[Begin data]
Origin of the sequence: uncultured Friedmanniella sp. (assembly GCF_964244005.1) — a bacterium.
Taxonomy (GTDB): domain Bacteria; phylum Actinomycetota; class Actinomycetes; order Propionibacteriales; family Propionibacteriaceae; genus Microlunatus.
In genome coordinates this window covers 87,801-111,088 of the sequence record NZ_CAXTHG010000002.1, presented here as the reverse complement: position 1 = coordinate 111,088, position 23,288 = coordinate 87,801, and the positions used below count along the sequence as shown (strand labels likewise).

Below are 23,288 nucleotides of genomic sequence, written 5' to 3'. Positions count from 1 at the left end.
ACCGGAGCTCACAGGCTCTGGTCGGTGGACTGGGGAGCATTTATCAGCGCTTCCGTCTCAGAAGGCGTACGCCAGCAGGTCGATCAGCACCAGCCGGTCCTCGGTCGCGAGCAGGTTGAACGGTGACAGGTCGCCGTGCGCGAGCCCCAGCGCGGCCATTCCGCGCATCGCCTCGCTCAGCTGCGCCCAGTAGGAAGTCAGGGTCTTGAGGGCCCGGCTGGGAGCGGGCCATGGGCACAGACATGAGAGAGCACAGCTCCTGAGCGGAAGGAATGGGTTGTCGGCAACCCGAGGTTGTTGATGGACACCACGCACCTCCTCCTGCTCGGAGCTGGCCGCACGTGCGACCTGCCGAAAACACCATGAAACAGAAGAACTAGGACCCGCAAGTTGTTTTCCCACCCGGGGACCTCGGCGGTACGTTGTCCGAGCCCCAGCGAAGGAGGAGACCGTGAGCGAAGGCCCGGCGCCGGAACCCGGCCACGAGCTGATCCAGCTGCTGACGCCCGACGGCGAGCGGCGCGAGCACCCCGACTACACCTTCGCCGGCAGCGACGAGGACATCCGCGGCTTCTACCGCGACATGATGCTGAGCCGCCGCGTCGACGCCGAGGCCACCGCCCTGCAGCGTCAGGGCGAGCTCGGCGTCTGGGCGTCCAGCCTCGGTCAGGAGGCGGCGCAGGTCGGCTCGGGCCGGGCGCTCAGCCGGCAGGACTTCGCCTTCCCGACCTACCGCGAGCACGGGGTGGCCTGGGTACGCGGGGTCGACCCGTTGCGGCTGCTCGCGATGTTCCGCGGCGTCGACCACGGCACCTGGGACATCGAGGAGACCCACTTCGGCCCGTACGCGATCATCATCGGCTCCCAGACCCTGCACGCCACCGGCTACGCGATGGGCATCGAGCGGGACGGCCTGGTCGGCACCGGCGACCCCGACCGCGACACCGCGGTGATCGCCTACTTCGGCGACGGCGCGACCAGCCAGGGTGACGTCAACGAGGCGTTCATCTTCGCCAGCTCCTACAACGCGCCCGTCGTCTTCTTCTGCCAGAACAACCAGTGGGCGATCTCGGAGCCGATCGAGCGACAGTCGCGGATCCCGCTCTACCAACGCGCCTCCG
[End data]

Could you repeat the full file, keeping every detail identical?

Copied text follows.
Origin of the sequence: uncultured Friedmanniella sp. (assembly GCF_964244005.1) — a bacterium.
Taxonomy (GTDB): domain Bacteria; phylum Actinomycetota; class Actinomycetes; order Propionibacteriales; family Propionibacteriaceae; genus Microlunatus.
In genome coordinates this window covers 87,801-111,088 of the sequence record NZ_CAXTHG010000002.1, presented here as the reverse complement: position 1 = coordinate 111,088, position 23,288 = coordinate 87,801, and the positions used below count along the sequence as shown (strand labels likewise).

Below are 23,288 nucleotides of genomic sequence, written 5' to 3'. Positions count from 1 at the left end.
ACCGGAGCTCACAGGCTCTGGTCGGTGGACTGGGGAGCATTTATCAGCGCTTCCGTCTCAGAAGGCGTACGCCAGCAGGTCGATCAGCACCAGCCGGTCCTCGGTCGCGAGCAGGTTGAACGGTGACAGGTCGCCGTGCGCGAGCCCCAGCGCGGCCATTCCGCGCATCGCCTCGCTCAGCTGCGCCCAGTAGGAAGTCAGGGTCTTGAGGGCCCGGCTGGGAGCGGGCCATGGGCACAGACATGAGAGAGCACAGCTCCTGAGCGGAAGGAATGGGTTGTCGGCAACCCGAGGTTGTTGATGGACACCACGCACCTCCTCCTGCTCGGAGCTGGCCGCACGTGCGACCTGCCGAAAACACCATGAAACAGAAGAACTAGGACCCGCAAGTTGTTTTCCCACCCGGGGACCTCGGCGGTACGTTGTCCGAGCCCCAGCGAAGGAGGAGACCGTGAGCGAAGGCCCGGCGCCGGAACCCGGCCACGAGCTGATCCAGCTGCTGACGCCCGACGGCGAGCGGCGCGAGCACCCCGACTACACCTTCGCCGGCAGCGACGAGGACATCCGCGGCTTCTACCGCGACATGATGCTGAGCCGCCGCGTCGACGCCGAGGCCACCGCCCTGCAGCGTCAGGGCGAGCTCGGCGTCTGGGCGTCCAGCCTCGGTCAGGAGGCGGCGCAGGTCGGCTCGGGCCGGGCGCTCAGCCGGCAGGACTTCGCCTTCCCGACCTACCGCGAGCACGGGGTGGCCTGGGTACGCGGGGTCGACCCGTTGCGGCTGCTCGCGATGTTCCGCGGCGTCGACCACGGCACCTGGGACATCGAGGAGACCCACTTCGGCCCGTACGCGATCATCATCGGCTCCCAGACCCTGCACGCCACCGGCTACGCGATGGGCATCGAGCGGGACGGCCTGGTCGGCACCGGCGACCCCGACCGCGACACCGCGGTGATCGCCTACTTCGGCGACGGCGCGACCAGCCAGGGTGACGTCAACGAGGCGTTCATCTTCGCCAGCTCCTACAACGCGCCCGTCGTCTTCTTCTGCCAGAACAACCAGTGGGCGATCTCGGAGCCGATCGAGCGACAGTCGCGGATCCCGCTCTACCAACGCGCCTCCG